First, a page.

When people think about the impact of technology on education, they tend to focus on how the Internet has changed the classroom experience.
Blended learning is now a common delivery model in universities and vocational education, and the use of video to connect students in remote locations is common to all education sectors.
The impact of technology, however, is far broader than the classroom experience.
It’s also changing the nature of jobs and creating demand for new types of skills and competencies.
Today, students need to be educated to solve problems, become social entrepreneurs and to think critically.
Social consciousness and social entrepreneurship are at the heart of the biggest business opportunities for this century.
The rise of the digital economy represents a major shift in the way that people are working and will work in the future.
It is estimated that 47% of today’s jobs will be automatable over the next decade or two.
What is less understood as the economy transforms is the specific nature of `reconfigured jobs’ that will be required as replacements, and the foundational skills required to do them.
While the answer is not straightforward, there is overwhelming evidence to suggest that STEM competencies are and will continue to be in high demand in the future.
Around 75% of the fastest growing occupations require STEM related skills and experience.
By 2020, 90% of jobs will require digital skills.
The way people are working is also changing.
A US study estimates more than 40% of the US workforce, or 60 million people, will be independent workers, freelancers or contractors by 2020.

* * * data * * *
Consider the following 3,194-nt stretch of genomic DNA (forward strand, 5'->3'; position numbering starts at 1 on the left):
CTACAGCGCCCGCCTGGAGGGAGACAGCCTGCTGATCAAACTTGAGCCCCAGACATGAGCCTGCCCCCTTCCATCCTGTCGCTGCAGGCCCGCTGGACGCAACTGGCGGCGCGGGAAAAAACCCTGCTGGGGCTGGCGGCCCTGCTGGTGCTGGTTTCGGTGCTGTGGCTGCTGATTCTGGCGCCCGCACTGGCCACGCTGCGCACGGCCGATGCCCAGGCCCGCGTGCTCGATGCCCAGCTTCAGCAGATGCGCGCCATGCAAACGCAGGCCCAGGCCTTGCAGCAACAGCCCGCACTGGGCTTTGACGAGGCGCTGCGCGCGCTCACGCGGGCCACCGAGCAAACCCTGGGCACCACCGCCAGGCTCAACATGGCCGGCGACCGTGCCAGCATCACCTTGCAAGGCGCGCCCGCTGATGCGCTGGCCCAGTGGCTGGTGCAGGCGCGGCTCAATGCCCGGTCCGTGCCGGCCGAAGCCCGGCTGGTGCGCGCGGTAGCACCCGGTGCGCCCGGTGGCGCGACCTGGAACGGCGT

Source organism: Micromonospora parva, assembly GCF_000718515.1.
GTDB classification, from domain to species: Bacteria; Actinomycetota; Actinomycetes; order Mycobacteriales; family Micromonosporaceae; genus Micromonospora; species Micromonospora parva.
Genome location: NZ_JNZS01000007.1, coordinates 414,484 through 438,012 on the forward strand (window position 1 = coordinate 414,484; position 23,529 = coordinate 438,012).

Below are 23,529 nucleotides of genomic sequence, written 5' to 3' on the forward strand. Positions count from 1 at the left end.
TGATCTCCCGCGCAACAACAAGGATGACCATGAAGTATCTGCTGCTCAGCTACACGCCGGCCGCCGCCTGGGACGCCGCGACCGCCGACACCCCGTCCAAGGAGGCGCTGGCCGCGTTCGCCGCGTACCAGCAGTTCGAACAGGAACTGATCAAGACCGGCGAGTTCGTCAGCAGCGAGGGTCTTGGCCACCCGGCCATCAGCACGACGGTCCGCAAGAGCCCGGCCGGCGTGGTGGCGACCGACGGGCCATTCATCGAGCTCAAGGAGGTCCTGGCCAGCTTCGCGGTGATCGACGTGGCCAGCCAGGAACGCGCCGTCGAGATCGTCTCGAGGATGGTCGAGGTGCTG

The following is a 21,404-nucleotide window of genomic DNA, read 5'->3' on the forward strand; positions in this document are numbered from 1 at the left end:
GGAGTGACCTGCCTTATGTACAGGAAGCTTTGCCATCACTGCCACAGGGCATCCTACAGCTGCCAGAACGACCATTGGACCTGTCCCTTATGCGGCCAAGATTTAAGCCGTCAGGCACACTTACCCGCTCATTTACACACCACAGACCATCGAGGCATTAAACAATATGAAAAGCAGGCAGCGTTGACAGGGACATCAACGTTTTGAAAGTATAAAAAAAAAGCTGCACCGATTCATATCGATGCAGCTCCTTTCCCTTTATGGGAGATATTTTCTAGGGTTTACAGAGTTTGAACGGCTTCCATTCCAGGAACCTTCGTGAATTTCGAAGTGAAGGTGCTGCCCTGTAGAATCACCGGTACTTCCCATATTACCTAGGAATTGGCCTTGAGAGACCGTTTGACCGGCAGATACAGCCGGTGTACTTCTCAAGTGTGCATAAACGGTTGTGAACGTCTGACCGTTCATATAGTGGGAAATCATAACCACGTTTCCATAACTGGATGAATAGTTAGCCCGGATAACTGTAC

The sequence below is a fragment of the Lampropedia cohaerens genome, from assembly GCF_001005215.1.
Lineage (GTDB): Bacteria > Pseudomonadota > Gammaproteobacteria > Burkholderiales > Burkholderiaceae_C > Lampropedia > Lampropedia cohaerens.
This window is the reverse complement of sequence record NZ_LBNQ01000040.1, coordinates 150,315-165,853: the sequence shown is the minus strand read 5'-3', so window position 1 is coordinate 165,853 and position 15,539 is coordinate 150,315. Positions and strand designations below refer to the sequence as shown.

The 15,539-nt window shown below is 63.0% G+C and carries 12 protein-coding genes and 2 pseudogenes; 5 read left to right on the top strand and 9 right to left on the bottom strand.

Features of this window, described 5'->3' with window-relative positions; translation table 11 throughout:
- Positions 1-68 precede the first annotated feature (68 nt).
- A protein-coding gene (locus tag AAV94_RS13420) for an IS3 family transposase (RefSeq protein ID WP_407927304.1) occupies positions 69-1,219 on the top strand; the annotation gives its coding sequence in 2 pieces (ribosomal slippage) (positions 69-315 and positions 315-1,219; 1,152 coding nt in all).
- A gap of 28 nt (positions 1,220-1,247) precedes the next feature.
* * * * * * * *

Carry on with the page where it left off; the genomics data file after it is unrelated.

This increases the need for students to have entrepreneurial skills so they can navigate the labor market.
To meet these new demands, Cisco is partnering with education institutions to help prepare the workforce for the digital economy.
Cisco, is combining technology and education with the goal of creating a pipeline of global thinkers to tackle the future’s most difficult challenges.
Cisco Networking Academy has been educating workers since 1997, when it started the Cisco Networking Academy, as a set of courses and certificate programs.
Today the Networking Academy partners with more than 9,600 institutions that teach one million students each year in over 170 countries.
In Australia specifically, we partner with 124 institutions that have taught 142,000+ students since inception.
12% of students are female.
Between 2005 and 2014, more than 1.3 million students have started new jobs as a result of the program globally.
We also support institutions with cutting edge technology that allows them to improve the student experience, promote engagement and ultimately improve learning outcomes.
See the graphic below to understand the impact of our investment in the digital economy.
Beyond what Cisco has already done to invest in Australia’s digital economy, we’re looking forward to meet future demand.
Over the next twelve months, we’re projecting massive growth in key investment areas, as shown in the below graphic.
Through our current initiatives in Australia, we harness the power of technology to launch a generation of problem solvers.
Networking Academy students are challenged in hackathons and problem-solving contests to find solutions using Internet of Things and other technologies.
They’re connecting their skills and critical thinking to real-world problems big and small.
They are being taught to innovate like technologists, think like entrepreneurs and act as social change agents.